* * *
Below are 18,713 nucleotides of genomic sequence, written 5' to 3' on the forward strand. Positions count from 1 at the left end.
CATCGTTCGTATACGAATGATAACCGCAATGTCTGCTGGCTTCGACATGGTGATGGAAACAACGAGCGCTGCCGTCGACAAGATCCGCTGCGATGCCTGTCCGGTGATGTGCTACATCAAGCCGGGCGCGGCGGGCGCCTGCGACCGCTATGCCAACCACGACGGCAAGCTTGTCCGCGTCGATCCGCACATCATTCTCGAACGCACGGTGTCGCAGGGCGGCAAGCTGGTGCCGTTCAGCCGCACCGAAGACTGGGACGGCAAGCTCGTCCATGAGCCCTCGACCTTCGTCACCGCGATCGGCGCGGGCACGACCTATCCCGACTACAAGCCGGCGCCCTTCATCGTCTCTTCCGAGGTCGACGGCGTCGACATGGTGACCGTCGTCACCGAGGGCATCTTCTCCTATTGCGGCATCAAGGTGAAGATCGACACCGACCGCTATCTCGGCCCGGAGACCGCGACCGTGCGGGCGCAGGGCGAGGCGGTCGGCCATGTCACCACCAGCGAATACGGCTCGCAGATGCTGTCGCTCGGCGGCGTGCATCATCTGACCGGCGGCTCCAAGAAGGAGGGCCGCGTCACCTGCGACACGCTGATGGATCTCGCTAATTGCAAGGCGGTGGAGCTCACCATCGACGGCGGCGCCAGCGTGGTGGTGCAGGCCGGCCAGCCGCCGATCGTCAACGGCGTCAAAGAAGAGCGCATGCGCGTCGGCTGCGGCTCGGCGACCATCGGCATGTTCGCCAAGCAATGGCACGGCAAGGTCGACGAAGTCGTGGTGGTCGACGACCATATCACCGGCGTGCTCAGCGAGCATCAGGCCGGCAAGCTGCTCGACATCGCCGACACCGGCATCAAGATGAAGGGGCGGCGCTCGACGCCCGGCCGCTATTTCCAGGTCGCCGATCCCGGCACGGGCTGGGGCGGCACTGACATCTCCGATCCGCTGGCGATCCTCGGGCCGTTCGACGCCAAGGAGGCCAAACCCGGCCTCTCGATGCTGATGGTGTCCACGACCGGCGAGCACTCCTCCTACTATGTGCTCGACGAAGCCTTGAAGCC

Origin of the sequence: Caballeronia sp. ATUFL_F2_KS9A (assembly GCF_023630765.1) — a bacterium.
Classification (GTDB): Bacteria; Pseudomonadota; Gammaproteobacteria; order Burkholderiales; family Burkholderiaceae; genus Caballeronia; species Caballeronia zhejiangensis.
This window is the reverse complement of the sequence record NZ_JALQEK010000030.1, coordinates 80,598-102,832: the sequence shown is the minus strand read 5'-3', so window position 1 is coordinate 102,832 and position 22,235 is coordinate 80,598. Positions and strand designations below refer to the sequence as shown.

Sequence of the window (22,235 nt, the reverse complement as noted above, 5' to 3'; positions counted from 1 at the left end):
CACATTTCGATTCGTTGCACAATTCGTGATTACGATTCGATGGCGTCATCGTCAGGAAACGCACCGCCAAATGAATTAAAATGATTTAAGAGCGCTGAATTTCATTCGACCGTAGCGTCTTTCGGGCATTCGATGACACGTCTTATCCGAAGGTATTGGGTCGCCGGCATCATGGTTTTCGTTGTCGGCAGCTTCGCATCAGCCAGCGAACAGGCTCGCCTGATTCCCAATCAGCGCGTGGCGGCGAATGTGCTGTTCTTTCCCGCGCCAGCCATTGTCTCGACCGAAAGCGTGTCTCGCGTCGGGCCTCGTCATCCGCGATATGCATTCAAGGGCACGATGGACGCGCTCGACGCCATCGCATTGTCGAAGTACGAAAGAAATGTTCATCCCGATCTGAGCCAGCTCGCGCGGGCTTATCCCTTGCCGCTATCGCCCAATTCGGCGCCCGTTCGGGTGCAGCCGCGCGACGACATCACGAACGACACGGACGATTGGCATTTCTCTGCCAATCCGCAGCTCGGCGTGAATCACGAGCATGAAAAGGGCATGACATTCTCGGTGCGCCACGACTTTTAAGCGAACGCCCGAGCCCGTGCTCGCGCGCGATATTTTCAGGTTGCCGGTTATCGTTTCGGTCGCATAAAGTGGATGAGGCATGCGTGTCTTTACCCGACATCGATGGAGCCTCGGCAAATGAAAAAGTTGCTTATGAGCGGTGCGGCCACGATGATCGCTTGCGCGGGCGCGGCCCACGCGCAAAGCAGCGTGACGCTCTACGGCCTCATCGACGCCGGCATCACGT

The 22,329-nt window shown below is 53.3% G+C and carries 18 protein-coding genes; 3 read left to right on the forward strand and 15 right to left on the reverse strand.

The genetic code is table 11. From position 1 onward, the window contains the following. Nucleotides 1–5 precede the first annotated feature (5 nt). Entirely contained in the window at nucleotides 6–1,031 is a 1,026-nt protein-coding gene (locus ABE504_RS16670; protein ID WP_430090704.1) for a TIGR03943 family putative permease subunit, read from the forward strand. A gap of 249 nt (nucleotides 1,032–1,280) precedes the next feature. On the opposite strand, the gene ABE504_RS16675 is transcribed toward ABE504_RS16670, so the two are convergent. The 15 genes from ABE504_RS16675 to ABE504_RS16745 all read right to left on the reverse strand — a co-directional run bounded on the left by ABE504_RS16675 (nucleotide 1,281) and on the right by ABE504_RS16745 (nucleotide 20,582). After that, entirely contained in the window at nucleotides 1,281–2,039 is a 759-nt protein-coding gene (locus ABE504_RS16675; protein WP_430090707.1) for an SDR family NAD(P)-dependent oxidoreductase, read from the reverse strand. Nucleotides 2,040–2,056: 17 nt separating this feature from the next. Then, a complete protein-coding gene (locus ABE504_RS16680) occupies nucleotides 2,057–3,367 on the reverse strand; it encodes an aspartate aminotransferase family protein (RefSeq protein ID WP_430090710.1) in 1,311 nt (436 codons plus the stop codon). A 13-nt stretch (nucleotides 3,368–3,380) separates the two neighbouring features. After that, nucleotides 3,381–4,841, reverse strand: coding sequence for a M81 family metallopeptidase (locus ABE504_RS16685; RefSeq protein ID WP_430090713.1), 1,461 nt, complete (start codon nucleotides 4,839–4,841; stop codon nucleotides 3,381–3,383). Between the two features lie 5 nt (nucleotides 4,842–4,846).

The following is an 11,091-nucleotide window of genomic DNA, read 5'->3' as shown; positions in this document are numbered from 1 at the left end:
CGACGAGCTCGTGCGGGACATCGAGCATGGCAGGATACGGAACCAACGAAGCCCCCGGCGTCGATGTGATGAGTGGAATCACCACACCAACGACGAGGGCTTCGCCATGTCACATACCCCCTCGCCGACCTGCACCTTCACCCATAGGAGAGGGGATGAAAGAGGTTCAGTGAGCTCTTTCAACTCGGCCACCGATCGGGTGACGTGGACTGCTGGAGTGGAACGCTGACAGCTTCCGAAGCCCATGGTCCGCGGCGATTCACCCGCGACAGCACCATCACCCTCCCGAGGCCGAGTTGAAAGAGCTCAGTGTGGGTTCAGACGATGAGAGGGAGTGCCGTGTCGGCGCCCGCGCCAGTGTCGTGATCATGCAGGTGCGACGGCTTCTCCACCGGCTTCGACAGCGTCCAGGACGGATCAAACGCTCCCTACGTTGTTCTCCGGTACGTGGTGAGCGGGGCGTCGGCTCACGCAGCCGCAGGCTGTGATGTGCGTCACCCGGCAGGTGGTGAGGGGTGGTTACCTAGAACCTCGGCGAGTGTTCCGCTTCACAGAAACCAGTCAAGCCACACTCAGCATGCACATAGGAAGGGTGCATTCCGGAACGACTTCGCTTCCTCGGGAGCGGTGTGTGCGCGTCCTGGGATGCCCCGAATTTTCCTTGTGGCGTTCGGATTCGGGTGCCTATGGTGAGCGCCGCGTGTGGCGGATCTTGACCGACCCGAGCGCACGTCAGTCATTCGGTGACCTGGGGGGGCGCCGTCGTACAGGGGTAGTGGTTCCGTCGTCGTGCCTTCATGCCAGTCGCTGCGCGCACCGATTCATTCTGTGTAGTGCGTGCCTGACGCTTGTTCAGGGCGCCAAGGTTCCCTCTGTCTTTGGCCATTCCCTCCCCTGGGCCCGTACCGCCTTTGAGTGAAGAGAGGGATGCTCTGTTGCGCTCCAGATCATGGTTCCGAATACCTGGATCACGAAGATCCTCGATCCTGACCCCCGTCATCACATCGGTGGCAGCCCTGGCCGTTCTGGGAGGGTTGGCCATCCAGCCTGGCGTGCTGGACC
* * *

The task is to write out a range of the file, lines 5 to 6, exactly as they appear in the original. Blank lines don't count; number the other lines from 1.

This window is the reverse complement of the sequence record NZ_JALQEK010000030.1, coordinates 80,598-102,832: the sequence shown is the minus strand read 5'-3', so window position 1 is coordinate 102,832 and position 22,235 is coordinate 80,598. Positions and strand designations below refer to the sequence as shown.

Sequence of the window (22,235 nt, the reverse complement as noted above, 5' to 3'; positions counted from 1 at the left end):